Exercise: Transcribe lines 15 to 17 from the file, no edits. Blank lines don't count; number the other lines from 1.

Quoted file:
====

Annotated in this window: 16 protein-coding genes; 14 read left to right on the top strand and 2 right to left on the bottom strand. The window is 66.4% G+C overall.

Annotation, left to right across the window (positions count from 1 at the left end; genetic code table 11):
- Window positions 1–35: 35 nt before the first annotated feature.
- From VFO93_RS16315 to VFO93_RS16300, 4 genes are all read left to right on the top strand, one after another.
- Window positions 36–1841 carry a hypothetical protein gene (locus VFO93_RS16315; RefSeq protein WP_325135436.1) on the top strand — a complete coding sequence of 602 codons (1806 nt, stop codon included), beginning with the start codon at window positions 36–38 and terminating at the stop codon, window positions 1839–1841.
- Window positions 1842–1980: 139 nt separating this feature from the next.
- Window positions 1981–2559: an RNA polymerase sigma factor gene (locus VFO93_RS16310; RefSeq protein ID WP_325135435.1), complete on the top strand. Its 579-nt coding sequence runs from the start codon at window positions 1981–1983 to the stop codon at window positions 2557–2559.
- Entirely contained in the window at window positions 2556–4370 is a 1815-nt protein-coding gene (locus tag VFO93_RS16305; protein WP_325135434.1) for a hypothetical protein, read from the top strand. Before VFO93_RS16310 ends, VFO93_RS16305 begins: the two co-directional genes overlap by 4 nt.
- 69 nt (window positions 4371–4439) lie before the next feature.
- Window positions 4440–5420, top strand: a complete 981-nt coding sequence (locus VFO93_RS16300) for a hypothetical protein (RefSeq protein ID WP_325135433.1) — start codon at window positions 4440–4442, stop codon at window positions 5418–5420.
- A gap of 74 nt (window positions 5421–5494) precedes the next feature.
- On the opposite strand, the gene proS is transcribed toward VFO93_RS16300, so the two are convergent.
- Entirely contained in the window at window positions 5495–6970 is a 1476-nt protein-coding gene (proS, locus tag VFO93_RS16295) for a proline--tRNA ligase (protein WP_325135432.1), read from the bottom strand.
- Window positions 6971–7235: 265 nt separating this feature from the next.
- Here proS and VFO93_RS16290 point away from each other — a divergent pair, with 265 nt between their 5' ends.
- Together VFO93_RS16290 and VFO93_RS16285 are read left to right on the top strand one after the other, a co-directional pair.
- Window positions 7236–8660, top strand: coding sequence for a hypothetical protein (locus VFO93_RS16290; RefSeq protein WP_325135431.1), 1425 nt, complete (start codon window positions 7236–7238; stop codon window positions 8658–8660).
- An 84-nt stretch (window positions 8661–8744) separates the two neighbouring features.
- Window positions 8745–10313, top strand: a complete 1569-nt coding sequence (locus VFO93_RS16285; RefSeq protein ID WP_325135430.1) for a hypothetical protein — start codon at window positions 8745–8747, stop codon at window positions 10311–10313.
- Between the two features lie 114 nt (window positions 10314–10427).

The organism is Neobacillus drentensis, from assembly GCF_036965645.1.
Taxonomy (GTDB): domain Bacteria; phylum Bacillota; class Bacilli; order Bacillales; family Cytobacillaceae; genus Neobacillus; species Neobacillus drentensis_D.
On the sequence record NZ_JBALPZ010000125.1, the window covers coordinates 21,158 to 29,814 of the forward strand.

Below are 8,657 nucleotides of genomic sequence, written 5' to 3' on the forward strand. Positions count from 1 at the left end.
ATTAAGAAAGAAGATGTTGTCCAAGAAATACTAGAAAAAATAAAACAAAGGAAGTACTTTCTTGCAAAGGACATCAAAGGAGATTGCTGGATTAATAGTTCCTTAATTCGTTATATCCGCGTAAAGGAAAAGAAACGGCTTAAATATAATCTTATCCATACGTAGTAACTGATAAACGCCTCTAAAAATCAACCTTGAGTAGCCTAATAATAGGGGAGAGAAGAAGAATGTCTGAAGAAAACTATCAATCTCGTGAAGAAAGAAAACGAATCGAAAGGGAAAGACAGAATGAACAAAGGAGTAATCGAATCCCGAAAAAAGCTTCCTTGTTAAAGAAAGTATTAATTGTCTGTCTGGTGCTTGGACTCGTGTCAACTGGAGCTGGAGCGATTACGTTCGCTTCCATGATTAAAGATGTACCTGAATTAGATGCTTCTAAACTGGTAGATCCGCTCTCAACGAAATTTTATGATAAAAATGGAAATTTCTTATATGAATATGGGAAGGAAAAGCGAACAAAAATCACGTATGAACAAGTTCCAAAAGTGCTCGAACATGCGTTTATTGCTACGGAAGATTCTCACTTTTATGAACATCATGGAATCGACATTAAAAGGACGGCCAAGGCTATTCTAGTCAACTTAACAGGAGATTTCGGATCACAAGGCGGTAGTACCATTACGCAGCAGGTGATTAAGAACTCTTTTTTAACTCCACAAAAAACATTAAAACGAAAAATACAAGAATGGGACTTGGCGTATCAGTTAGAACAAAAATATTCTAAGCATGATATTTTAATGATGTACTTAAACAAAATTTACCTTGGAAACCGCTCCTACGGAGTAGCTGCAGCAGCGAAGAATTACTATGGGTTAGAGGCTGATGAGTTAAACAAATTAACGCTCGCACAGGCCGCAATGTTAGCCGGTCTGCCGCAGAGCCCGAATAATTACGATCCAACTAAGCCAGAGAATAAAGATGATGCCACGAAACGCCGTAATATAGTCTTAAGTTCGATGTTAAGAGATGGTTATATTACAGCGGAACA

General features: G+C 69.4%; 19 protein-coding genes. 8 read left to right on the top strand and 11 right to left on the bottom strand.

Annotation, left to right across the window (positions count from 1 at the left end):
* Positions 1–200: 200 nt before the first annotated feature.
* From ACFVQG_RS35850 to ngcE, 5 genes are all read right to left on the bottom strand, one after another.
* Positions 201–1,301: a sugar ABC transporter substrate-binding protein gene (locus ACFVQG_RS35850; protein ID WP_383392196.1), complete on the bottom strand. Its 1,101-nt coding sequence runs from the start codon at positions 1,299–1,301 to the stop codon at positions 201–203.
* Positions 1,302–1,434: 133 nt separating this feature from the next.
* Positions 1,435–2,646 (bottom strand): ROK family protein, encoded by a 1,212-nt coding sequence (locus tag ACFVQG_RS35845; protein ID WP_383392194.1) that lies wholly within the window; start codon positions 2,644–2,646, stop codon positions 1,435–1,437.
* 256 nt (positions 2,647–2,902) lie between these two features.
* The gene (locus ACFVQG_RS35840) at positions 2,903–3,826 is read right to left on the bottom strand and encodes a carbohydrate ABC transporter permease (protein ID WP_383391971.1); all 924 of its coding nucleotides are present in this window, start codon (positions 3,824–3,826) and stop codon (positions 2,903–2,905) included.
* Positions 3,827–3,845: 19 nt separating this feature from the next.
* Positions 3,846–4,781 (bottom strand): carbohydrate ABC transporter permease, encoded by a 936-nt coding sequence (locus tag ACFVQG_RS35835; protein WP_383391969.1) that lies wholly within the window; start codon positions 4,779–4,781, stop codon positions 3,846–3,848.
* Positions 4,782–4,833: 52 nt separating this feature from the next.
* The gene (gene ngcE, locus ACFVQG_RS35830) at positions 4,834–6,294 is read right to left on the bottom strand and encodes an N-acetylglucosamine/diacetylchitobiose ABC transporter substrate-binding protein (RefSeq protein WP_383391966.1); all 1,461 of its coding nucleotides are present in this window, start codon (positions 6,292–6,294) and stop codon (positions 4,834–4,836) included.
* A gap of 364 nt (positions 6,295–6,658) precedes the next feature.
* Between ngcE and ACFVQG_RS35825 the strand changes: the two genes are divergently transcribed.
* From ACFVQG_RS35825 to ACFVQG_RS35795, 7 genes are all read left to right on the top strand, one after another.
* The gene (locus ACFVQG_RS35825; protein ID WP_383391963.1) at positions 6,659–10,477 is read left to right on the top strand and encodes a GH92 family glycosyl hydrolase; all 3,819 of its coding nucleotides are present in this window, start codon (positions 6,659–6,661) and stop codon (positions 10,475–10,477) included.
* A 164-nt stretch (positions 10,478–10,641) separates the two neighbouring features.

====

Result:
- Here proS and VFO93_RS16290 point away from each other — a divergent pair, with 265 nt between their 5' ends.
- Together VFO93_RS16290 and VFO93_RS16285 are read left to right on the top strand one after the other, a co-directional pair.
- Window positions 7236–8660, top strand: coding sequence for a hypothetical protein (locus VFO93_RS16290; RefSeq protein WP_325135431.1), 1425 nt, complete (start codon window positions 7236–7238; stop codon window positions 8658–8660).